Sustainable Development Goal 1
Developing the introduction
Overall Aim of Sustainable Development Goal 1- No poverty
Sustainable Development Goal 1 No poverty, is one of the 17 Sustainable Development Goals established by the United Nations in 2015.
The first Sustainable Development Goal aims to “End poverty in all its forms everywhere”. Its seven associated targets aims, among others, to eradicate extreme poverty for all people everywhere, reduce at least by half the proportion of men, women and children of all ages living in poverty, and implement nationally appropriate social protection systems and measures for all, including floors, and by 2030 achieve substantial coverage of the poor and the vulnerable.
Goal 1 has following targets:
1.1 By 2030, eradicate extreme poverty for all people everywhere, currently measured as people living on less than $1.25 a day
1.2 By 2030, reduce at least by half the proportion of men, women and children of all ages living in poverty in all its dimensions according to national definitions
1.3 Implement nationally appropriate social protection systems and measures for all, including floors, and by 2030 achieve substantial coverage of the poor and the vulnerable
1.4 By 2030, ensure that all men and women, in particular the poor and the vulnerable, have equal rights to economic resources, as well as access to basic services, ownership and control over land and other forms of property, inheritance, natural resources, appropriate new technology and financial services, including microfinance
1.5 By 2030, build the resilience of the poor and those in vulnerable situations and reduce their exposure and vulnerability to climate-related extreme events and other economic, social and environmental shocks and disasters
1.A Ensure significant mobilization of resources from a variety of sources, including through enhanced development cooperation, in order to provide adequate and predictable means for developing countries, in particular least developed countries, to implement programmes and policies to end poverty in all its dimensions 1.B Create sound policy frameworks at the national, regional and international levels, based on pro-poor and gender-sensitive development strategies, to support accelerated investment in poverty eradication actions.
Why is it important for educational community?
The academic and education community have a major role in increasing the awareness about the impact of poverty. Science provides the foundation for new and sustainable approaches, solutions and technologies to tackle the challenges of reducing poverty and achieving sustainable development. The contribution of science to end poverty has been significant. For example, it has enabled access to safe drinking water, reduced deaths caused by water-borne diseases, and improved hygiene to reduce health risks related to unsafe drinking water and lack of sanitation.
As human beings, our wellbeing is linked to each other. Growing inequality is detrimental to economic growth and undermines social cohesion, increasing political and social tensions and, in some circumstances, driving instability and conflicts.
Key dimensions of Sustainable Development 2 Zero Poverty
Poverty is not just not having an income that will provide us with a secure daily life. Poverty includes hunger and malnutrition, inaccessibility or limited access to education, homelessness, poor and inadequate housing conditions, poor health, increased mortality, social discrimination and isolation, and reduced participation in decision-making.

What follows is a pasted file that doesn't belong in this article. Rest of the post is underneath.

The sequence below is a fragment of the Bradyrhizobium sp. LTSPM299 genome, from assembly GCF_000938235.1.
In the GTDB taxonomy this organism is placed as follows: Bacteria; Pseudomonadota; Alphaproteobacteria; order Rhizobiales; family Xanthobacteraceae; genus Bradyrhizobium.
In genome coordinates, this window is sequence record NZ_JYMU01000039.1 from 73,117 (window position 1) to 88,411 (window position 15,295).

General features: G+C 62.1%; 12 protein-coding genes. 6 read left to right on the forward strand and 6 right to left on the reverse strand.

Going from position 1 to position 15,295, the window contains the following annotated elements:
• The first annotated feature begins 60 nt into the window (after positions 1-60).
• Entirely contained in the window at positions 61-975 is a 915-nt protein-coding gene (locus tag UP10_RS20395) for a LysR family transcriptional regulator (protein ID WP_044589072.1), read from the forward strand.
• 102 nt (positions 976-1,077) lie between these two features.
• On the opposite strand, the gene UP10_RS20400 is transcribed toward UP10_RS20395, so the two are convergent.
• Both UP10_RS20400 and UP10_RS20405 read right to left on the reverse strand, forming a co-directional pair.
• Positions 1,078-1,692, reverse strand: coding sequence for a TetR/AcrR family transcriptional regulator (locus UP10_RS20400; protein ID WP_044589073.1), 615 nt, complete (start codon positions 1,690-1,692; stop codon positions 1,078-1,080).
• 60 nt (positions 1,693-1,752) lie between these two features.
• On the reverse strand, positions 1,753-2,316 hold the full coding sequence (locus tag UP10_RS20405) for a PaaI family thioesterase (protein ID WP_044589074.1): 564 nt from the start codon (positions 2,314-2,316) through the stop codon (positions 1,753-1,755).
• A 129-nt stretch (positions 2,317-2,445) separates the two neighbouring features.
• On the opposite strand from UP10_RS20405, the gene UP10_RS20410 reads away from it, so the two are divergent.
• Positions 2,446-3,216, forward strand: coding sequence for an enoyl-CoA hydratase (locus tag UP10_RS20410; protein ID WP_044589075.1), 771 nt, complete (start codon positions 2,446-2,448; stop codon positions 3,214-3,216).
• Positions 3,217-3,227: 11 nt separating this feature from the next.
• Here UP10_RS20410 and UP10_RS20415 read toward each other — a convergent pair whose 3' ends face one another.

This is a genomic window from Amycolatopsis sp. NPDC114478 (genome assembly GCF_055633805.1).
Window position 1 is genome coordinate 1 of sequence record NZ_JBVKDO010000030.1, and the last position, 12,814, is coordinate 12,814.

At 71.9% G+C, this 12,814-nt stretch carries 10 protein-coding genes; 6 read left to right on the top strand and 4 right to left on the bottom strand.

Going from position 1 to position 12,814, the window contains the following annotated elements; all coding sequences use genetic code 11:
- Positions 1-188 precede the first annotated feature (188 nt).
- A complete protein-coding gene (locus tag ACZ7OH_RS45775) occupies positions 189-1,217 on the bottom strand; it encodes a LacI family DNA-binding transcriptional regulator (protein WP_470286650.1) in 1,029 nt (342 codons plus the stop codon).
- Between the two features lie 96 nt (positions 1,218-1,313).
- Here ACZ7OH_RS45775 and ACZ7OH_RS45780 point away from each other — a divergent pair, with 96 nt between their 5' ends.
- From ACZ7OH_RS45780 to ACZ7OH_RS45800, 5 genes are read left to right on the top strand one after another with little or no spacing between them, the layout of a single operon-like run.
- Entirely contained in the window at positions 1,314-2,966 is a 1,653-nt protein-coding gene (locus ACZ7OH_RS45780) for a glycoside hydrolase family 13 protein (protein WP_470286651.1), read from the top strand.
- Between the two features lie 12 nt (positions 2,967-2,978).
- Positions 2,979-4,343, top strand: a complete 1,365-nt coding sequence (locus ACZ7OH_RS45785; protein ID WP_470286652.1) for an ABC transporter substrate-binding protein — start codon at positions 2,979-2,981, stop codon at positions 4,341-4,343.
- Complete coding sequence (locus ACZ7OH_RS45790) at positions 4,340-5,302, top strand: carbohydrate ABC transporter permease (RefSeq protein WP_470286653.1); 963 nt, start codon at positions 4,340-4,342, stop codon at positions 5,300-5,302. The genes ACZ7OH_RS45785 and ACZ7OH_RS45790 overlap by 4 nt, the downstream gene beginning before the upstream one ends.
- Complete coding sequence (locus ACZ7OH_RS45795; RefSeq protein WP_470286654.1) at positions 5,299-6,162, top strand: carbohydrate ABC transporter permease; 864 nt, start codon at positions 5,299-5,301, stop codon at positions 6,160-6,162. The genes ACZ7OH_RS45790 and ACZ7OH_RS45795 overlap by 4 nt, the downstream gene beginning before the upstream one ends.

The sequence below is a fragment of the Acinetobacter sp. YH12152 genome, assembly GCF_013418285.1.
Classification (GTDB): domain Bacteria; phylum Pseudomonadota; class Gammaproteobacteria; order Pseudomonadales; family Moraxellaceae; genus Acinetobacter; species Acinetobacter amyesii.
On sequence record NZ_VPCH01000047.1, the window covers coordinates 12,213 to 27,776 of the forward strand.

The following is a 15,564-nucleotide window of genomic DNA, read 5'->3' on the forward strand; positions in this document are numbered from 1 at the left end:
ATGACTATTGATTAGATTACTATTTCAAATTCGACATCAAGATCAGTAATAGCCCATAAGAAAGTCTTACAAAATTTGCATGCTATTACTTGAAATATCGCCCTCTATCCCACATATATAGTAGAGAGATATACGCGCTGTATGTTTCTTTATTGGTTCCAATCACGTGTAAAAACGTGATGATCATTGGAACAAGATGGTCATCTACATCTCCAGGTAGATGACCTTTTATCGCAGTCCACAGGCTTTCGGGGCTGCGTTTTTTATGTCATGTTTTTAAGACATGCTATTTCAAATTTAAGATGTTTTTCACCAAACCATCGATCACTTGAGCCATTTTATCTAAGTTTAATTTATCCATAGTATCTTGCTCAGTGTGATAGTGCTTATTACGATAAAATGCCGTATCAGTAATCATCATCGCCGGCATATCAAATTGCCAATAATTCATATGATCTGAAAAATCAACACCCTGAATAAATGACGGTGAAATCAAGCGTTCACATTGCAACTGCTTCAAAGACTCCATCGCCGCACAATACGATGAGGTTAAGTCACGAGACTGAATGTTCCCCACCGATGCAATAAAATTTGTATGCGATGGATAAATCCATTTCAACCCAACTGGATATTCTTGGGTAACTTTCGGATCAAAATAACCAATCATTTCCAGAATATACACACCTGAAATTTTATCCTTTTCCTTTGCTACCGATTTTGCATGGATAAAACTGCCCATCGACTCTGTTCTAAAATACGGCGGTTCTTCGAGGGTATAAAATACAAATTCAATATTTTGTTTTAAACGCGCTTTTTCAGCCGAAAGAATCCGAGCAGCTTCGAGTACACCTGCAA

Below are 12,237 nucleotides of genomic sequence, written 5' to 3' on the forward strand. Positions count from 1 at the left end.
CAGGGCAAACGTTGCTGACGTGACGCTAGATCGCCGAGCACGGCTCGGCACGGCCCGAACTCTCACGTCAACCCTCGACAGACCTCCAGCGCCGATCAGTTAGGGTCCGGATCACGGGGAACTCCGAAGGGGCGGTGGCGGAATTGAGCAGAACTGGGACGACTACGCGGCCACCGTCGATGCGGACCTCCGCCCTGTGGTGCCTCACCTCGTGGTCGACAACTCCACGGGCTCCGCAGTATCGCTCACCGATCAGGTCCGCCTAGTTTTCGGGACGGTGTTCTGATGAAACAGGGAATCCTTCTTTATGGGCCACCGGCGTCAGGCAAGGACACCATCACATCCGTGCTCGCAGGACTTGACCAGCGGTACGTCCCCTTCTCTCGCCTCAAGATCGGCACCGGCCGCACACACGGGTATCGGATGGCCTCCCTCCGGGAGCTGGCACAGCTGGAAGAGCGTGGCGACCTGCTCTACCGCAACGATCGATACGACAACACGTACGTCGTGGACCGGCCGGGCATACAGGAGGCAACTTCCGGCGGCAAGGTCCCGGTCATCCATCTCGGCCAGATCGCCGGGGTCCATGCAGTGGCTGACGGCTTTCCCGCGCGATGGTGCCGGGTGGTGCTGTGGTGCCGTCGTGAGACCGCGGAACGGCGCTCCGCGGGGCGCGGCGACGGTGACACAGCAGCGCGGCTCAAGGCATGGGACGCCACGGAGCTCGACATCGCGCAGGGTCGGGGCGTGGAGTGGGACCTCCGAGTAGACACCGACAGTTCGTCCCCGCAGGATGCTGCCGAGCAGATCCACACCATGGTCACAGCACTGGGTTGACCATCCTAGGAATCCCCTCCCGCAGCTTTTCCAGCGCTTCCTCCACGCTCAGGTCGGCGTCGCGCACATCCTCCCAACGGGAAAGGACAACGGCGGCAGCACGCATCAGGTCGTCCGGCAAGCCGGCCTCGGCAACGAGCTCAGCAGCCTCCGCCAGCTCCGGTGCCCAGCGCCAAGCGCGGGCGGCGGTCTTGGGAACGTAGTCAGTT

Although poverty is as old as humanity, its image and boundaries are constantly changing. It is present in all societies, although in more developed societies the number of poor citizens is smaller than in underdeveloped parts of the world, where citizens face it even in its extreme forms.
More than 10% of the world’s population lives in extreme poverty. Extreme poverty means you can’t afford drinking water, at least one meal a day, clothes, shoes and a very likely place to live. The extreme poverty line is determined by the amount set by the World Bank in 2018 and amounts to 1.90 US dollars per person per day (less than 13 kn).
At that time, 8% of employees in the world lived in extreme poverty.
Poverty eradication is the first goal of sustainable development, one of the most challenging goals of sustainable development. United Nations member states are committed to ending all forms and dimensions of poverty, including extreme poverty, by the end of 2030. This challenging goal was further burdened by the global crisis of the Covid-19 pandemic and the economic downturn caused by the pandemic. The Covid-19 pandemic has pushed millions of employed people into unemployment and poverty. Even before the start of the global Pavid-19 pandemic, assumptions were made that despite efforts to achieve the first goal of sustainable development, 6% of the world’s population in 2030. continue to live in extreme poverty, which means that the goal will not be achieved.
The interplay between Sustainable Development Goal 2 Zero Poverty and the acquisition of 21st century skills
1st Century skills are 12 abilities that today’s students need to succeed in their careers during the Information Age.
The twelve 21st Century skills are:
- Critical thinking
- Information literacy
- Media literacy
- Technology literacy
- Social skills
These skills are intended to help students keep up with the lightning-pace of today’s modern markets. Each skill is unique in how it helps students, but they all have one quality in common. They’re essential in the age of the Internet.